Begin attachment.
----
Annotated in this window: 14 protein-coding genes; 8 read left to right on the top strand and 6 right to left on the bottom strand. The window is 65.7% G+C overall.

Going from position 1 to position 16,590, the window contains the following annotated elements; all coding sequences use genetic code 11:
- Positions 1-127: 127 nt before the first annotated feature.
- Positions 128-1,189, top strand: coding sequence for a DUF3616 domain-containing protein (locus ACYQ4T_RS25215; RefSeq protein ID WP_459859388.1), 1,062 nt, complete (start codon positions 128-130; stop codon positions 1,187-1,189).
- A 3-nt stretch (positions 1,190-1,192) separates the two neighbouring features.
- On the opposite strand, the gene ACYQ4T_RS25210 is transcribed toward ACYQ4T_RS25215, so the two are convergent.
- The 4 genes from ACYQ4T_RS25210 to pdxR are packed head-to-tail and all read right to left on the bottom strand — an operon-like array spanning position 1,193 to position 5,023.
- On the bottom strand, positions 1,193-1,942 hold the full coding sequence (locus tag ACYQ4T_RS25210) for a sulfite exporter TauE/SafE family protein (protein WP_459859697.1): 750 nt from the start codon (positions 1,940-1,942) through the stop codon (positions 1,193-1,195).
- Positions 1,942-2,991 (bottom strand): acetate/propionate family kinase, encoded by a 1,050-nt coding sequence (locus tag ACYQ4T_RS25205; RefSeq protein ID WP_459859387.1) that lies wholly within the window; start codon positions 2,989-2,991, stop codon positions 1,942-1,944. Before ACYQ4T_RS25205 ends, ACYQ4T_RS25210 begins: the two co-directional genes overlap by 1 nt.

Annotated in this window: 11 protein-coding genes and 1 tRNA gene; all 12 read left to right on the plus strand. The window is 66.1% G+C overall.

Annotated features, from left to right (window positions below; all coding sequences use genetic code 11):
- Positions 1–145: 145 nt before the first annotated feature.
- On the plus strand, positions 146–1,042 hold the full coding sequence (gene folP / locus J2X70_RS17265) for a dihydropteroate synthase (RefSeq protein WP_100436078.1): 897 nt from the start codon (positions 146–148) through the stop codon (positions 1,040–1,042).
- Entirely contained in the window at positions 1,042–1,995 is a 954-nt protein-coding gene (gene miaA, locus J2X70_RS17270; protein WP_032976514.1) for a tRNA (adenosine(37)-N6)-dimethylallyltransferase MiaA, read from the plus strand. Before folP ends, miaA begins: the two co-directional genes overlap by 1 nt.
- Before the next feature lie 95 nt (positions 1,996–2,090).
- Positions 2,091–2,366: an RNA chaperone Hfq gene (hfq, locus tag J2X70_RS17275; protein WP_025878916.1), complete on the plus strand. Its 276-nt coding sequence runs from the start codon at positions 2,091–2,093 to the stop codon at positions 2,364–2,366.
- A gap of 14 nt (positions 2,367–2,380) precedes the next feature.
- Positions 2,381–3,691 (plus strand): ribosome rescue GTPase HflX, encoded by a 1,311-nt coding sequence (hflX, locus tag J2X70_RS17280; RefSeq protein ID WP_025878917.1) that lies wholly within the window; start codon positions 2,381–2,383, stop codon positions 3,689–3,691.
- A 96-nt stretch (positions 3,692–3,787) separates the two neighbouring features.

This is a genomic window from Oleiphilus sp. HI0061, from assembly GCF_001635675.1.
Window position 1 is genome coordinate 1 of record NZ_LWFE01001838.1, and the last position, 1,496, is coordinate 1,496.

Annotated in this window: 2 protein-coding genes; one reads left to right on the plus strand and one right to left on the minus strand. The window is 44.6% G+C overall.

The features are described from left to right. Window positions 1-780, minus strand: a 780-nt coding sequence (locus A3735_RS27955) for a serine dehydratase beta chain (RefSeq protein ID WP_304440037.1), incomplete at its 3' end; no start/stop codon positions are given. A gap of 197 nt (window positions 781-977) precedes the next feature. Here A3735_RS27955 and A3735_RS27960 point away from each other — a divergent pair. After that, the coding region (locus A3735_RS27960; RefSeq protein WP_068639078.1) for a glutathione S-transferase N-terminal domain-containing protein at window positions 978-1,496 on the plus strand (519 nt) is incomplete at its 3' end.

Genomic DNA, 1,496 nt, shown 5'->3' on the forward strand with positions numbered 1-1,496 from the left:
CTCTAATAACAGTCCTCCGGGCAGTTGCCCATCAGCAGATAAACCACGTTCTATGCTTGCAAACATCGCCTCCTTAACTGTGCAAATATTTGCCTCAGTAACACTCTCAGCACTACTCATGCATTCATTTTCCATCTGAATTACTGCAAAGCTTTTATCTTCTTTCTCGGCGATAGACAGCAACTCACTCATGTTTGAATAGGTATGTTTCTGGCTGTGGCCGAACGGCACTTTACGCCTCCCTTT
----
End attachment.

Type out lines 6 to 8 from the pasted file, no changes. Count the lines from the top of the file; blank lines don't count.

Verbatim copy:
- On the opposite strand, the gene ACYQ4T_RS25210 is transcribed toward ACYQ4T_RS25215, so the two are convergent.
- The 4 genes from ACYQ4T_RS25210 to pdxR are packed head-to-tail and all read right to left on the bottom strand — an operon-like array spanning position 1,193 to position 5,023.
- On the bottom strand, positions 1,193-1,942 hold the full coding sequence (locus tag ACYQ4T_RS25210) for a sulfite exporter TauE/SafE family protein (protein WP_459859697.1): 750 nt from the start codon (positions 1,940-1,942) through the stop codon (positions 1,193-1,195).